Prove the concept and establish income streams or at least demonstrate they are there. The most important piece of preparation you can do before seeking funding is to know why your product or service will work. The easiest way to prove this is to already have customers using the product / service who can demonstrate it’s worth. The big reason startups fail is being at the wrong place at the wrong time. People miss out because they think they have the right idea, but do not do the due diligence on the size of market and more importantly the demand for their given product within that market. If you don’t do your homework or understand how your product or service will fit in, then don’t waste your time walking into a VC pitch.


Before you ask, you need to know what you are asking for. Are you getting capital for resources, such as equipment and talent? If so, perhaps you just need a partner that has those resources already and is willing to work based on revenue sharing rather than bringing in an investor just for the capital. Do you want an investor that brings the capital but who can also serve as a mentor or connector? How involved do you want the investor to be in your business? Most likely, they will want to have some say in the matter because their money is on the line. Asking these questions and knowing the answers is very important before seeking investment because it will help align the investor with your needs – and raise your chances of success.


Most entrepreneurs are overflowing with ideas of how to make money. However, sometimes having more than one or two ideas can be dangerous. Focus on the ideas that are likely to deliver the maximum return possible in the shortest period for you and your investor. Keep it simple, thoroughly research the product or service and ensure that there is a good and viable business opportunity in your idea. This is neither the time nor the place to invest time and energy in a vanity project.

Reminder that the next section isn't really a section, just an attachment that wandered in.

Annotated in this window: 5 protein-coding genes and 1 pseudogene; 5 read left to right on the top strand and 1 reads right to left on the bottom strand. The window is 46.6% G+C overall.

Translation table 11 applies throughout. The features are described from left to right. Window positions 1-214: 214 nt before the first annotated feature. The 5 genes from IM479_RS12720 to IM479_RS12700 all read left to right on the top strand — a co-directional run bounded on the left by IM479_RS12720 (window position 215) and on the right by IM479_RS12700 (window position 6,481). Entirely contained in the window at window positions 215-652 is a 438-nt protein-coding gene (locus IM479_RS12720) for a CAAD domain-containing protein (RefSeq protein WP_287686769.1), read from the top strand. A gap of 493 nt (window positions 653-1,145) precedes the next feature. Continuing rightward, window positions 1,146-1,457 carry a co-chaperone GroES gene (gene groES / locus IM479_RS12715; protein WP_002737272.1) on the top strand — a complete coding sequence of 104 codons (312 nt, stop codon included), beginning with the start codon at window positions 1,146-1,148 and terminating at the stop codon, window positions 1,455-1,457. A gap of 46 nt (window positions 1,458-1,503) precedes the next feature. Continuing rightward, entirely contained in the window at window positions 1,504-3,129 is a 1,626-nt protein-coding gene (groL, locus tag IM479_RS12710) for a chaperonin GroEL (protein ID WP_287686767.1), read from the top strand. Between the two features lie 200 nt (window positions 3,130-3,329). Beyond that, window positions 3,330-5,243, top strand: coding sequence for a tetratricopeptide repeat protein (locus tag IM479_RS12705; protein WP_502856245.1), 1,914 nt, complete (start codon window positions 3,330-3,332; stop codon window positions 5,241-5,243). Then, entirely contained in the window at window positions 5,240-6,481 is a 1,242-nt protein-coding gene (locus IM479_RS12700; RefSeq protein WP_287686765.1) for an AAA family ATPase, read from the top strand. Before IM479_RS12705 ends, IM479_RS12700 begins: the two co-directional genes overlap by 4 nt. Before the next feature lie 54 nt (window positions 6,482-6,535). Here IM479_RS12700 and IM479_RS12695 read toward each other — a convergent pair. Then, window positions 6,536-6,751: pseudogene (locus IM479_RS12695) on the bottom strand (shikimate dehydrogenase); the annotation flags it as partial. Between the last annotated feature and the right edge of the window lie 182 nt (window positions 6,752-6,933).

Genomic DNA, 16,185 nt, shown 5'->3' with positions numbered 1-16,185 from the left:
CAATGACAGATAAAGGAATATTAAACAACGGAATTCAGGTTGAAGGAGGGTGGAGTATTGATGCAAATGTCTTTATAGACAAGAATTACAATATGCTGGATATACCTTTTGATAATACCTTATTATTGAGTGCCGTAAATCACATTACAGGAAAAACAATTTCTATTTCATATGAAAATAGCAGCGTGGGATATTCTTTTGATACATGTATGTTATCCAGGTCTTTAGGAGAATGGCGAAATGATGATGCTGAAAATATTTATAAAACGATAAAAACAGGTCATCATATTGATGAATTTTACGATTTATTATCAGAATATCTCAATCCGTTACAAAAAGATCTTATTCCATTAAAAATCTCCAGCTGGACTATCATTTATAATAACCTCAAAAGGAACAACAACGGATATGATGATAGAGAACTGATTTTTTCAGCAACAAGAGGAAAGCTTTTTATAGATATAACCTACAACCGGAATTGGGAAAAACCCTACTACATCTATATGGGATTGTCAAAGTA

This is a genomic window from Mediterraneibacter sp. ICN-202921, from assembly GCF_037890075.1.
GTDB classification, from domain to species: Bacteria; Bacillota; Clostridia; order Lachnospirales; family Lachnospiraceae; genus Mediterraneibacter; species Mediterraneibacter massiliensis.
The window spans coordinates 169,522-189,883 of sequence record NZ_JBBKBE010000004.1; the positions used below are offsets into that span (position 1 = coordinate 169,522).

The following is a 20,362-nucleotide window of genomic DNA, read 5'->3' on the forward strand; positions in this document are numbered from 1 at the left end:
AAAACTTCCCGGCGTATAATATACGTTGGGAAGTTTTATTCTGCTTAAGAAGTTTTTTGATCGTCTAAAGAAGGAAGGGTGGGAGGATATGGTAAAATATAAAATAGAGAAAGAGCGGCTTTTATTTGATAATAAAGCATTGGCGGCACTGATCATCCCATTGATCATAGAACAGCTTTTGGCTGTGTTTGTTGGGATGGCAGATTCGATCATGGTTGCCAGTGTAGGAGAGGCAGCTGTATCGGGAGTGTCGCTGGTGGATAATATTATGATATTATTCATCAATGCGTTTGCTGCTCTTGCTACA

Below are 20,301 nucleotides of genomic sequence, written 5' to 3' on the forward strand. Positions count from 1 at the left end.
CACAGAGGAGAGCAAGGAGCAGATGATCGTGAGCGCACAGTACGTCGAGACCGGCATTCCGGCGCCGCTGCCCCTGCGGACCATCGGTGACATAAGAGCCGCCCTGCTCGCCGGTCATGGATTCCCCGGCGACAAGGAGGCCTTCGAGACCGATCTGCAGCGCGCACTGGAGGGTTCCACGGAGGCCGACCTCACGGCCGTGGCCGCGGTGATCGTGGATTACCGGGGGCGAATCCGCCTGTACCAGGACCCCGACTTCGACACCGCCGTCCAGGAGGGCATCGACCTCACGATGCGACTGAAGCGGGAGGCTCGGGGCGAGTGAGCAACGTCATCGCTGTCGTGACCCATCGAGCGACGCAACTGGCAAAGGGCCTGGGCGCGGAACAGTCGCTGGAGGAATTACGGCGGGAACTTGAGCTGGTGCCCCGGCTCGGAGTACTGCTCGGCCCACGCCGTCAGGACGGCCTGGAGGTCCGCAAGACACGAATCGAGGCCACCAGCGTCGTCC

When is the investor likely to want to exit the business? What does that mean to to you and your long term strategy? Entrepreneurs should do a lot of research and soul searching before deciding what kind of outside money they need and who to approach for it. Match your business strategy and financial needs to the right backers. For example, if you won’t have strong cash flow for quite a while, then a bank loan probably isn’t for you. And, venture capital investors rely entirely on capital gains to make their money, so if you absolutely don’t want to sell your business, then VC may not be an option either. Pre-qualify backers the same way you do potential clients, by learning how they do business and what their criteria are. For example, angel investors typically invest relatively small amounts and always worry that their stake in a company could wind up diluted if big investors come in later. Thus, they may avoid companies that are likely to need much bigger follow-on investments.